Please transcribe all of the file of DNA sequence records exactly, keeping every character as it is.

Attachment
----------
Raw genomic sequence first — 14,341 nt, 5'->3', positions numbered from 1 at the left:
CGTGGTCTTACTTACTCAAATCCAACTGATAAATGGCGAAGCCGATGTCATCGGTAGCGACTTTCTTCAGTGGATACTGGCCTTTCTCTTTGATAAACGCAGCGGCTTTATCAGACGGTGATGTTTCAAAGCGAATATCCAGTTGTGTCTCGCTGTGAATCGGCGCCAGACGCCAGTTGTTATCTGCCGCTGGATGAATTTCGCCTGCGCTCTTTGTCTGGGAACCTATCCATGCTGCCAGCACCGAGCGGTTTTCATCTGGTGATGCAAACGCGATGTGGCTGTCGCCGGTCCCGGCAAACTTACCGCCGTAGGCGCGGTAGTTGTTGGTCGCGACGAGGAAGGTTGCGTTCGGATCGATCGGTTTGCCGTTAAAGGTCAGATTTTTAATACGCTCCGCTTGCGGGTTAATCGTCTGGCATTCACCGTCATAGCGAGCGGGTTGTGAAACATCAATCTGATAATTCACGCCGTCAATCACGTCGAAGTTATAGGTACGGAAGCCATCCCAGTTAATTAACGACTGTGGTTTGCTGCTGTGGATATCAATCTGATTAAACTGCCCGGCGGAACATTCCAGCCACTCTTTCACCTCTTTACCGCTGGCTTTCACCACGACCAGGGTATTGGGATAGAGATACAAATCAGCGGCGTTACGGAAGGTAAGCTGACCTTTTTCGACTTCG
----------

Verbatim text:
Raw genomic sequence first — 14,341 nt, 5'->3', positions numbered from 1 at the left:
CGTGGTCTTACTTACTCAAATCCAACTGATAAATGGCGAAGCCGATGTCATCGGTAGCGACTTTCTTCAGTGGATACTGGCCTTTCTCTTTGATAAACGCAGCGGCTTTATCAGACGGTGATGTTTCAAAGCGAATATCCAGTTGTGTCTCGCTGTGAATCGGCGCCAGACGCCAGTTGTTATCTGCCGCTGGATGAATTTCGCCTGCGCTCTTTGTCTGGGAACCTATCCATGCTGCCAGCACCGAGCGGTTTTCATCTGGTGATGCAAACGCGATGTGGCTGTCGCCGGTCCCGGCAAACTTACCGCCGTAGGCGCGGTAGTTGTTGGTCGCGACGAGGAAGGTTGCGTTCGGATCGATCGGTTTGCCGTTAAAGGTCAGATTTTTAATACGCTCCGCTTGCGGGTTAATCGTCTGGCATTCACCGTCATAGCGAGCGGGTTGTGAAACATCAATCTGATAATTCACGCCGTCAATCACGTCGAAGTTATAGGTACGGAAGCCATCCCAGTTAATTAACGACTGTGGTTTGCTGCTGTGGATATCAATCTGATTAAACTGCCCGGCGGAACATTCCAGCCACTCTTTCACCTCTTTACCGCTGGCTTTCACCACGACCAGGGTATTGGGATAGAGATACAAATCAGCGGCGTTACGGAAGGTAAGCTGACCTTTTTCGACTTCG